Skip to main page content (AccessKey S)
Not all the old ferry crossings in Scotland have been replaced by bridges. The Corran Ferry, operated by the Highland Council, is one of few remaining. When a new and larger ferry, the Corran, arrived on the route in 2001 it confirmed that Morvern and Moidart will retain that island feeling for some time to come.
The ferry crosses Loch Linnhe, some nine miles south of Fort William, at the Corran Narrows. The route of the ferry lies on one of the ancient drove routes to Central Scotland and its cattle markets from the Hebrides.
To the west the ferry permits direct access to Morvern, Moidart and Ardnamurchan, via the pretty village of Strontian. It also provides a link to the short ferry crossing to Mull from Lochaline, thirty miles to the south west. On the eastern side it links directly to the main A82 as it makes its way from Fort William down through Glencoe then to all points south; or down the coast to Oban.
The eastern slipway (the Fort William side) is known as Nether Lochaber. The western side of the crossing is guarded by the extremely attractive Corran Lighthouse. It is also the location of the Inn at Ardgour, conveniently placed immediately above the ferry slipway.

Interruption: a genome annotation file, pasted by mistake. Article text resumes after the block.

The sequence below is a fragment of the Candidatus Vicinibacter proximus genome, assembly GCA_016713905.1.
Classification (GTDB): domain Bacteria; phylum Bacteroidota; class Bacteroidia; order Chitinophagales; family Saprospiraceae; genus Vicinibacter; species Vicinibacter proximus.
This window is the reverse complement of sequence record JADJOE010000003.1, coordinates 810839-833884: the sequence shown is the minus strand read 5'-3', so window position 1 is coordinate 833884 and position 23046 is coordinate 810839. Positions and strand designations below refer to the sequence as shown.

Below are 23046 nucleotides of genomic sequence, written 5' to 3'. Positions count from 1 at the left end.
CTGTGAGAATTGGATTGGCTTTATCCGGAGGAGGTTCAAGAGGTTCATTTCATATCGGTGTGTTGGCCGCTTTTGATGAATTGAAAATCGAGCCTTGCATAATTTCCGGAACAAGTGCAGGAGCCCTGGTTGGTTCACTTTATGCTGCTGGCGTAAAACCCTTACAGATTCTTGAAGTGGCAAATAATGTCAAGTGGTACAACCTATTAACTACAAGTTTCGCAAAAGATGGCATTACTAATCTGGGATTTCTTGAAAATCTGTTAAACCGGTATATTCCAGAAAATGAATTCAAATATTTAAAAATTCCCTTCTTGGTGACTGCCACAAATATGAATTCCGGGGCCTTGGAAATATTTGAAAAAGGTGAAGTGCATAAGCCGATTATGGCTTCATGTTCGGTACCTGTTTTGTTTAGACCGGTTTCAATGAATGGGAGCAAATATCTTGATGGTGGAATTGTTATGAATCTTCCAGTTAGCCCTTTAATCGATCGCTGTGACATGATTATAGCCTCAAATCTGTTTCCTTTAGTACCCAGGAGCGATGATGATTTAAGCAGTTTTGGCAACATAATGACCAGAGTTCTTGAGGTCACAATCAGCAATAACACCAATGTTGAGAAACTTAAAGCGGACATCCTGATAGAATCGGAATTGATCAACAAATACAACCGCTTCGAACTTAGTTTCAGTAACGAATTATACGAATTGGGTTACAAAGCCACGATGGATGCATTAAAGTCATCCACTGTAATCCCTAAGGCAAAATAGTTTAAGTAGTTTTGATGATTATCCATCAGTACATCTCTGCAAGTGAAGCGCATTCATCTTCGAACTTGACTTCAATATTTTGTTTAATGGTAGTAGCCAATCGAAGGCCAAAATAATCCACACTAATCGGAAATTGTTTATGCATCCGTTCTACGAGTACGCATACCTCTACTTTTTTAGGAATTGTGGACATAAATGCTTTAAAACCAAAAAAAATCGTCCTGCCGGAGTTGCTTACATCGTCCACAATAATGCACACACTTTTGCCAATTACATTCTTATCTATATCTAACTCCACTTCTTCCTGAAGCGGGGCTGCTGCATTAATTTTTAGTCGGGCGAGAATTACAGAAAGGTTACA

There are three ferries pictured on this page. The Rosehaugh shown bottom right was retired in 2001 after 32 years in service on various routes across the Highlands. Its early years were spent plying between North and South Kessock, just to the west of Inverness, until the service was displaced by the opening of the Kessock Bridge in 1982.
In late 2001 the Rosehaugh was replaced by a new ferry, the Corran, built in Hull for £2.9m. The Corran brought additional capacity to the crossing, which is a relief to motorists who depend on the crossing, or who happen upon it at peak times of the year.
The Corran came into service alongside the backup ferry on the route, the Maid of Glencoul. The Maid of Glencoul was itself launched in 1976 in Ardrossan and, in yet another example of ferries being replaced by roads, spent its early years running between Kylesku and Kylestrome in the far north west of Scotland: until the Kylesku Bridge opened in 1984.
If you want to experience a taste of how a lot more of Scotland used to be, you could do far worse than take a trip on the Corran Ferry.